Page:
New to sexting? Here’s what you need to know to keep it spicy, flirty, and absolutely irresistible (in a way that feels natural to you).
There are many moments in my life that I remember as vividly and distinctly as if it were yesterday, and my first experience with sexting is one of them. It was my senior year of high school. I had recently downloaded Snapchat since it was relatively new at the time and a guy I was interested in suggested that I start using it. Lo and behold, within just days of using the app, I had already received my first unsolicited dick pic. I was so shocked, I nearly screamed. Luckily, I’ve had more positive encounters with sexting since then. However, the more technology grows, the more creativity required to navigate the exciting, yet tricky world of cybersex.
According to a study published in JAMA Pediatrics, sexting has become more common among teenagers. The researchers involved in this study examined data on 39 previously published studies and the results of their review indicated that at least 1 in 4 teens are receiving sexually explicit texts and emails, and at least 1 in 7 teens are sending sexts.
Sexting is also quite common among adults as well. Another study published by Emily Stasko, a doctoral student in psychology at Drexel University, and Pamela A. Geller, a professor who runs the Women’s Health Psychology Lab at Drexel, concluded that 88% of the 870 survey respondents had sexted at least once in their lives and that 82% of the respondents had done so within a year.
Given how common sexting is, it’s also important to know how to do it safely. I asked Jess O’Reilly, PhD., host of the @SexWithDrJess Podcast, about all things sexting, starting with establishing consent.
“Before you get started, ensure that your partner consents to sexting. Do not be a textual-harasser. Consent is mandatory in sex, so be sure to ask for permission and be mindful of your lover’s boundaries,” Dr. Jess states.
“You might begin with creative language including dirty talk phrases expressing what you want to do to please them and to be pleased. This may appeal to those who are auditory and visual, so consider crafting your messages with broad and vivid vocabulary.”
How do we manage sexting given the possible risks?
Technically, anytime technology is involved there’s always a risk of images and messages getting out into unintended hands. However, there are ways people can keep their pictures and messages as private as possible. Dr. Jess suggests limiting the physical exposure of your body if you’re sexting with someone for the first time.
“Share images of your body from the neck down. By leaving your face out, you can tempt and titillate a new partner while minimizing your risk of exposure should the photos be leaked. Some take the extra precaution of adding fake tattoos to their pics, so that their body is even less recognizable,” she advises.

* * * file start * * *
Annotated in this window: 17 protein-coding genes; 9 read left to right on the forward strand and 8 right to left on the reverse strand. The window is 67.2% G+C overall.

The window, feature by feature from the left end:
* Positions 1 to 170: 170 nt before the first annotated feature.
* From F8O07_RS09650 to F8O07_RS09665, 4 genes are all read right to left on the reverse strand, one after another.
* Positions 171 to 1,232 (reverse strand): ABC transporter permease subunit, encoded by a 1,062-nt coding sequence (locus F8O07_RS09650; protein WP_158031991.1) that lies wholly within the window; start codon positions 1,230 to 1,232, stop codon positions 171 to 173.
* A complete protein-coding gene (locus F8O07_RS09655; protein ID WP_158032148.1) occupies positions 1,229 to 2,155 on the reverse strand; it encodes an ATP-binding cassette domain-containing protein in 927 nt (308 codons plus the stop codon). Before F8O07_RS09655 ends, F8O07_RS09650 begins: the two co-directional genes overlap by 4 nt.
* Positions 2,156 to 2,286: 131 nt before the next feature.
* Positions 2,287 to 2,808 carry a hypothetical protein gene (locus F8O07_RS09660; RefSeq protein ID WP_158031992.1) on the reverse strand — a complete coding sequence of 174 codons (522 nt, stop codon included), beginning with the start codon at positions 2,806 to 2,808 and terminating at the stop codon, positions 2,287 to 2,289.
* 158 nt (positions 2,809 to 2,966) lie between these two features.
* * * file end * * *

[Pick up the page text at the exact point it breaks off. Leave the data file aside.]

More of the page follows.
It is important to note that sexting is a relatively new topic within our laws, and many states differ on how to handle it when things go south. In some states that don’t have specific sexting laws, anyone who creates, sends, or possesses nude or explicit photos of a juvenile can be charged with child pornography. Also, in most cases concerning revenge porn, it’s only considered a misdemeanor for which the perpetrator pays a fine and completes moderate hours of community service.
So, we’ve talked about the potential risks. What about the positives? How can sexting increase intimacy and relationship satisfaction in couples?
“Part of what makes sexting so intoxicating is the escalation of eroticism and anticipation. Oftentimes, we make the mistake of sending too much too soon,” Dr. Jess explains. “You do not need to begin with pics of your genitals and it is worth noting that some (many) people are not specifically turned on by genital closeups — remember the less is more approach to seduction.”
“If you want to take a picture of your upper torso, take it from each side, take it from up top, take it from the bottom, and take it from other angles that you think are flattering,” she suggests.
Dr. Jess also has some expert tips on keeping sexting spicy and fun, yet safe:
- Incorporate voice notes. Sexting goes beyond images. “Voice notes allow you to tap into your lover’s audial desires. For those of us who are auditory learners, the sound of a lover’s voice (even if they are not talking dirty) can be overwhelmingly hot,” she says.
- Use other erotic imagery aside from those that involve yourself. Dr. Jess stresses the importance of using sexy videos and GIFs that you find online. She advises using these in a sexually-charged conversation, using prompts like, “We should try this tonight,” or “This made me think of you.”
- Consider a variety of platforms. “You might send a series of communiques all at once or send a variety on multiple platforms—via email, via text, on an app like In The Mood, and via private message on social media platforms. This can be particularly appealing to kinesthetic learners who enjoy movement and physical distraction—the next best thing to real-life touch.”
Nevertheless, when it comes to technology, Dr. Jess tells us that sexting can be used as a steamy bonus in our relationships as long as we’re aware of the potential risks and how to minimize them.
“Digital technology is often painted with broad strokes and there is no denying that it can detract from intimate connection. However, technology is not the problem—human use (and abuse) ultimately determines its effects,” she adds. “However you sext, be sure to continuously check in with your partner(s) to ensure that you are respecting their boundaries, as these can change over time depending on living, working, and personal circumstances.”
P.S. For extensive tips on sexting and other ways to master the art of seduction, check out The Ultimate Guide to Seduction & Foreplay by Jessica O’Reilly, PhD, & Marla Renee Stewart, MA.